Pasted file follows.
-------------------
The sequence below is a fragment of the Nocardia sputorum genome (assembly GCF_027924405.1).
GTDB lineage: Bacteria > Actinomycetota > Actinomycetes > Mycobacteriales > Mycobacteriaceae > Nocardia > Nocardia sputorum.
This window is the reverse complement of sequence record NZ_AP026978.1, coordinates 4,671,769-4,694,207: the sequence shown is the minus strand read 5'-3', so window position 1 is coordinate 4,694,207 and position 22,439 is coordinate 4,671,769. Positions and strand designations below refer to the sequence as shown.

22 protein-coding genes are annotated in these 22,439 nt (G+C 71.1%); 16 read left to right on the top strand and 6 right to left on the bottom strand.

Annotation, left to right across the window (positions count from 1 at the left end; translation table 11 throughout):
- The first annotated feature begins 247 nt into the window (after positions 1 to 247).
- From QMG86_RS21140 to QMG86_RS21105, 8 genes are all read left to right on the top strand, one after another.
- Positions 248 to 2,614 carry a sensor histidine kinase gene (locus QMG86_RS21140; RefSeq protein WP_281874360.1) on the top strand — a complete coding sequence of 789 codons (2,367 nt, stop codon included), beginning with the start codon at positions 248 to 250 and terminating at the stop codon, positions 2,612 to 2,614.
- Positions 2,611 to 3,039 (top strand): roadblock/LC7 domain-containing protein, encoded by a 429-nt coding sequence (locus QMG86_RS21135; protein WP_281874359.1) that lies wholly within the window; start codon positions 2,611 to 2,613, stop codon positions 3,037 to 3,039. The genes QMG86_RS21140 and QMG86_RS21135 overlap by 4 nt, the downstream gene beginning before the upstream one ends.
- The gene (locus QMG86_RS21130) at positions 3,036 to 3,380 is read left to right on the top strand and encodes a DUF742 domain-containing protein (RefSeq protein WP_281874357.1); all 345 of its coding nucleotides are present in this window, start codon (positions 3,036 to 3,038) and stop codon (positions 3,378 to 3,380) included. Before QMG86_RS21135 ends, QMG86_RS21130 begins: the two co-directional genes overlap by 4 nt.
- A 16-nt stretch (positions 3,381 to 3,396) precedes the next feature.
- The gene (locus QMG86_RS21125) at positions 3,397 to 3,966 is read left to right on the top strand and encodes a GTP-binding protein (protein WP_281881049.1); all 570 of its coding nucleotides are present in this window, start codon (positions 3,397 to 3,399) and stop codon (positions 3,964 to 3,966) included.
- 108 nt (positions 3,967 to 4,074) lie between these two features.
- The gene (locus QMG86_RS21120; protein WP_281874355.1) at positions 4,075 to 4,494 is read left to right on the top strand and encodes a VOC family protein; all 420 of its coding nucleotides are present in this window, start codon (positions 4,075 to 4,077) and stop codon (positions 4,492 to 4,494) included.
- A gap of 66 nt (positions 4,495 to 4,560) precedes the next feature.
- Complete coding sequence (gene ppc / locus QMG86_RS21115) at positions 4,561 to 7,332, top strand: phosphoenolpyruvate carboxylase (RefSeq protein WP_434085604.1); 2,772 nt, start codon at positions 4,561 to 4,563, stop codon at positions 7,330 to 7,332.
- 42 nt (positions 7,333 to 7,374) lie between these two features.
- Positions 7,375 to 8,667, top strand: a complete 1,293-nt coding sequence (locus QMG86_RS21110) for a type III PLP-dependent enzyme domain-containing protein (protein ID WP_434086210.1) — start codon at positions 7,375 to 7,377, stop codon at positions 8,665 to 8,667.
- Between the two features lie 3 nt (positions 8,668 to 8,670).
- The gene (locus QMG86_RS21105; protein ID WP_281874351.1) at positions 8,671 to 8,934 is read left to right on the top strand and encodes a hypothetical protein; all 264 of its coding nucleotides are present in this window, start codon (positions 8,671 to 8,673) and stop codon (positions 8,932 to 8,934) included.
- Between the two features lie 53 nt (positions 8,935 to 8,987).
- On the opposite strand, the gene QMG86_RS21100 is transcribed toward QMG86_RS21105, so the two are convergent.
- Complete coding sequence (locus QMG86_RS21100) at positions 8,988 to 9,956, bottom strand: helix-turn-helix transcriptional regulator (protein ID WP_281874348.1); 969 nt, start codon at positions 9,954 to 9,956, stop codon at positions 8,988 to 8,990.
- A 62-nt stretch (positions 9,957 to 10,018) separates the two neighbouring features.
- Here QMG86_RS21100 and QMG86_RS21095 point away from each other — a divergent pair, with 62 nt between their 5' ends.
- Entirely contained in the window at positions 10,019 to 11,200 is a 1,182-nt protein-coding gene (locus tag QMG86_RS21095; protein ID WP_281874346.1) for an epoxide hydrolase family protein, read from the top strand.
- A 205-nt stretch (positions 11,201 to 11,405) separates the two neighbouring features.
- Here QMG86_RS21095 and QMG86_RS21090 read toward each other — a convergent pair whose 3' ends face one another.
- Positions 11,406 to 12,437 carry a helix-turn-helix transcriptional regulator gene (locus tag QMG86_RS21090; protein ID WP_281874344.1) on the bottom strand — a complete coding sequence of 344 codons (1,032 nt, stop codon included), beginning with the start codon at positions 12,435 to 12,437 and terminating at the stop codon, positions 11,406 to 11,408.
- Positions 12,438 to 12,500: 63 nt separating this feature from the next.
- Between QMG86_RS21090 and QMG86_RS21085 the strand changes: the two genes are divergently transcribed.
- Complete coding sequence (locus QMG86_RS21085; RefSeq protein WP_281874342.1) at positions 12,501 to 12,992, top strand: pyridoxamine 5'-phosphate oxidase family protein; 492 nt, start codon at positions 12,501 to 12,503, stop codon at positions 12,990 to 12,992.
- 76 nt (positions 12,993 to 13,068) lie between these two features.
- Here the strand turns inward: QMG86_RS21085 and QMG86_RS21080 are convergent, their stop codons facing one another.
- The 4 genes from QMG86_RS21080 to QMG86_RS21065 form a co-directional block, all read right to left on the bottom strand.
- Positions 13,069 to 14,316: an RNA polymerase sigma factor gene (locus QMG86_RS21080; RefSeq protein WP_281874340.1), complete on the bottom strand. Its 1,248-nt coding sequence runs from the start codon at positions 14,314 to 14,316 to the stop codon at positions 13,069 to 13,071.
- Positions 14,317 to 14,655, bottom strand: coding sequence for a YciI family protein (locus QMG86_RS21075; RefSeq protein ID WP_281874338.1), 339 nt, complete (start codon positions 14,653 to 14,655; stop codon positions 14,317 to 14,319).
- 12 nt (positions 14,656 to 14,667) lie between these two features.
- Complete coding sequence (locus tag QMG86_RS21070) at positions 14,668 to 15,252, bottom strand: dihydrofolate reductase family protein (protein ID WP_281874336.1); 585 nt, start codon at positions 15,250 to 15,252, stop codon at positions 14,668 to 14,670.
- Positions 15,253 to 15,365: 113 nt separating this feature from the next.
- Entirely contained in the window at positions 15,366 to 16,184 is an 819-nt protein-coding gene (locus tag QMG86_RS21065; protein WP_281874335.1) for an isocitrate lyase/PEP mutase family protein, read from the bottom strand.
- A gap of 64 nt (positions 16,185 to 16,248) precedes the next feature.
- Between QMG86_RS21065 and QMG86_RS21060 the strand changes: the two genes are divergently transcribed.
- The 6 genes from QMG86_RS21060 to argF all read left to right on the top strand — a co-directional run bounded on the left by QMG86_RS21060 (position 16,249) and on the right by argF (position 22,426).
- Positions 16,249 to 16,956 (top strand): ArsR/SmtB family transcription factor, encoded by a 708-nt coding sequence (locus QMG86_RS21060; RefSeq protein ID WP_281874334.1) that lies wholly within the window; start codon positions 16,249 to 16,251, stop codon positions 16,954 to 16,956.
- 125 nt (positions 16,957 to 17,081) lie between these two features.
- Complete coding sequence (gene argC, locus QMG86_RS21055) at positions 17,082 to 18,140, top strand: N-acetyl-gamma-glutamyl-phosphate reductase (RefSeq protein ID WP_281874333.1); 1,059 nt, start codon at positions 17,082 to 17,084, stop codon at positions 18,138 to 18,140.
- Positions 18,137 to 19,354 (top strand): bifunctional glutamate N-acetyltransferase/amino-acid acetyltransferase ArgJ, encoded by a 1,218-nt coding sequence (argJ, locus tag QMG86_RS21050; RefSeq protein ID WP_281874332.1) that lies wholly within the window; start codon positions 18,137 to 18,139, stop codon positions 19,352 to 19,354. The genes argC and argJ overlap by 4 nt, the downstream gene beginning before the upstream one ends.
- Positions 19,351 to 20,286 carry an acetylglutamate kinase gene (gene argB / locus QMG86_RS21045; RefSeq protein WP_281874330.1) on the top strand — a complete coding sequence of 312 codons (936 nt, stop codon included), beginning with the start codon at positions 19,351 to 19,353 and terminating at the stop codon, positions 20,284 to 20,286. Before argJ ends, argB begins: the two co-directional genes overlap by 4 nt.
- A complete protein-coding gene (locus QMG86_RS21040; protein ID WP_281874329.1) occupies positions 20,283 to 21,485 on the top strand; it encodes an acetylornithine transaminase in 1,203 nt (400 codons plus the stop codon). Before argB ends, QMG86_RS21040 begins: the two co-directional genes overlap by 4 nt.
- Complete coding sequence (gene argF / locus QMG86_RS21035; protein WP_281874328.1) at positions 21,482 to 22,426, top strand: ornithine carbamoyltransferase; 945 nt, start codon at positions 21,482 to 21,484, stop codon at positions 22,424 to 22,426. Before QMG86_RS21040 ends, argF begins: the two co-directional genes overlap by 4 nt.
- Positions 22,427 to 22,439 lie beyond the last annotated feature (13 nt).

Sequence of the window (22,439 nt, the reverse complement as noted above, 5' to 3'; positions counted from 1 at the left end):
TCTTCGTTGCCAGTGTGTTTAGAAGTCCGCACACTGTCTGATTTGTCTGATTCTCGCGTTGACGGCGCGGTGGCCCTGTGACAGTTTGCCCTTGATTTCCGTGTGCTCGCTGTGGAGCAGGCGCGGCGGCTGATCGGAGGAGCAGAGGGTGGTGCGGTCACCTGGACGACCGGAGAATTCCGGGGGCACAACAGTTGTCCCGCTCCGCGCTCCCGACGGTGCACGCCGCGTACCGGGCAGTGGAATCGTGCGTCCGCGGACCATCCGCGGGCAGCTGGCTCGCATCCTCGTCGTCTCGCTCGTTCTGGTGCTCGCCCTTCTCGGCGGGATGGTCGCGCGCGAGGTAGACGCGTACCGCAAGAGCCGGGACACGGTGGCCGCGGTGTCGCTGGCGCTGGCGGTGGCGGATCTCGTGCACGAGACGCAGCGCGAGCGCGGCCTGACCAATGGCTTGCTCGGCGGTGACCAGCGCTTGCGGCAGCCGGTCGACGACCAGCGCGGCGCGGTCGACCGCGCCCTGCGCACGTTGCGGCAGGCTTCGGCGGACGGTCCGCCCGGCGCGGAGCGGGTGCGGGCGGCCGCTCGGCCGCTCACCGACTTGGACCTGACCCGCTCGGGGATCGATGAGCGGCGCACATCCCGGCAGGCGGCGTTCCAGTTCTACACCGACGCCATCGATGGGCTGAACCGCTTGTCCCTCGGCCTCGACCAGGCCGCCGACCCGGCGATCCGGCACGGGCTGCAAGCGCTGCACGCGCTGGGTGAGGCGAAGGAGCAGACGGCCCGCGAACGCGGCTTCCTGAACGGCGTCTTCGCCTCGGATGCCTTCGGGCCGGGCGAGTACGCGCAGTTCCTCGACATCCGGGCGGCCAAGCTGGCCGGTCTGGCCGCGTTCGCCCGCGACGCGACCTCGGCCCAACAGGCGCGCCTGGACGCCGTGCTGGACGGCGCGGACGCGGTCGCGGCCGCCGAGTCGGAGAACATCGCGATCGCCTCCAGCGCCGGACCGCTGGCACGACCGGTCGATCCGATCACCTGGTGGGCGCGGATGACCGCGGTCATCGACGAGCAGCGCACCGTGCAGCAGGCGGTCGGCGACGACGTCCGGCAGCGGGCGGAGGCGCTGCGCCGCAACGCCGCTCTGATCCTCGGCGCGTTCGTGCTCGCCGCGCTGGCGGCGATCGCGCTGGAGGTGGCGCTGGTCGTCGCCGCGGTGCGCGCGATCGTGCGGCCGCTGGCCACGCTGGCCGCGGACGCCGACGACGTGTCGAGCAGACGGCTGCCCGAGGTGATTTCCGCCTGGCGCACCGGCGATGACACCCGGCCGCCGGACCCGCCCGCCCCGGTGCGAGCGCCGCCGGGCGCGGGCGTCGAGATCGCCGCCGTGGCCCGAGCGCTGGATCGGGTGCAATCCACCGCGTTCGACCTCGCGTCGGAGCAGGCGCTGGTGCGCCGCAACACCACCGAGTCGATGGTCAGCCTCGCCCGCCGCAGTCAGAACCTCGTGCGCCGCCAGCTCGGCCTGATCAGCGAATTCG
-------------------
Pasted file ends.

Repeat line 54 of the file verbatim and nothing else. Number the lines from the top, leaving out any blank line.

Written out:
TCTTCGTTGCCAGTGTGTTTAGAAGTCCGCACACTGTCTGATTTGTCTGATTCTCGCGTTGACGGCGCGGTGGCCCTGTGACAGTTTGCCCTTGATTTCCGTGTGCTCGCTGTGGAGCAGGCGCGGCGGCTGATCGGAGGAGCAGAGGGTGGTGCGGTCACCTGGACGACCGGAGAATTCCGGGGGCACAACAGTTGTCCCGCTCCGCGCTCCCGACGGTGCACGCCGCGTACCGGGCAGTGGAATCGTGCGTCCGCGGACCATCCGCGGGCAGCTGGCTCGCATCCTCGTCGTCTCGCTCGTTCTGGTGCTCGCCCTTCTCGGCGGGATGGTCGCGCGCGAGGTAGACGCGTACCGCAAGAGCCGGGACACGGTGGCCGCGGTGTCGCTGGCGCTGGCGGTGGCGGATCTCGTGCACGAGACGCAGCGCGAGCGCGGCCTGACCAATGGCTTGCTCGGCGGTGACCAGCGCTTGCGGCAGCCGGTCGACGACCAGCGCGGCGCGGTCGACCGCGCCCTGCGCACGTTGCGGCAGGCTTCGGCGGACGGTCCGCCCGGCGCGGAGCGGGTGCGGGCGGCCGCTCGGCCGCTCACCGACTTGGACCTGACCCGCTCGGGGATCGATGAGCGGCGCACATCCCGGCAGGCGGCGTTCCAGTTCTACACCGACGCCATCGATGGGCTGAACCGCTTGTCCCTCGGCCTCGACCAGGCCGCCGACCCGGCGATCCGGCACGGGCTGCAAGCGCTGCACGCGCTGGGTGAGGCGAAGGAGCAGACGGCCCGCGAACGCGGCTTCCTGAACGGCGTCTTCGCCTCGGATGCCTTCGGGCCGGGCGAGTACGCGCAGTTCCTCGACATCCGGGCGGCCAAGCTGGCCGGTCTGGCCGCGTTCGCCCGCGACGCGACCTCGGCCCAACAGGCGCGCCTGGACGCCGTGCTGGACGGCGCGGACGCGGTCGCGGCCGCCGAGTCGGAGAACATCGCGATCGCCTCCAGCGCCGGACCGCTGGCACGACCGGTCGATCCGATCACCTGGTGGGCGCGGATGACCGCGGTCATCGACGAGCAGCGCACCGTGCAGCAGGCGGTCGGCGACGACGTCCGGCAGCGGGCGGAGGCGCTGCGCCGCAACGCCGCTCTGATCCTCGGCGCGTTCGTGCTCGCCGCGCTGGCGGCGATCGCGCTGGAGGTGGCGCTGGTCGTCGCCGCGGTGCGCGCGATCGTGCGGCCGCTGGCCACGCTGGCCGCGGACGCCGACGACGTGTCGAGCAGACGGCTGCCCGAGGTGATTTCCGCCTGGCGCACCGGCGATGACACCCGGCCGCCGGACCCGCCCGCCCCGGTGCGAGCGCCGCCGGGCGCGGGCGTCGAGATCGCCGCCGTGGCCCGAGCGCTGGATCGGGTGCAATCCACCGCGTTCGACCTCGCGTCGGAGCAGGCGCTGGTGCGCCGCAACACCACCGAGTCGATGGTCAGCCTCGCCCGCCGCAGTCAGAACCTCGTGCGCCGCCAGCTCGGCCTGATCAGCGAATTCG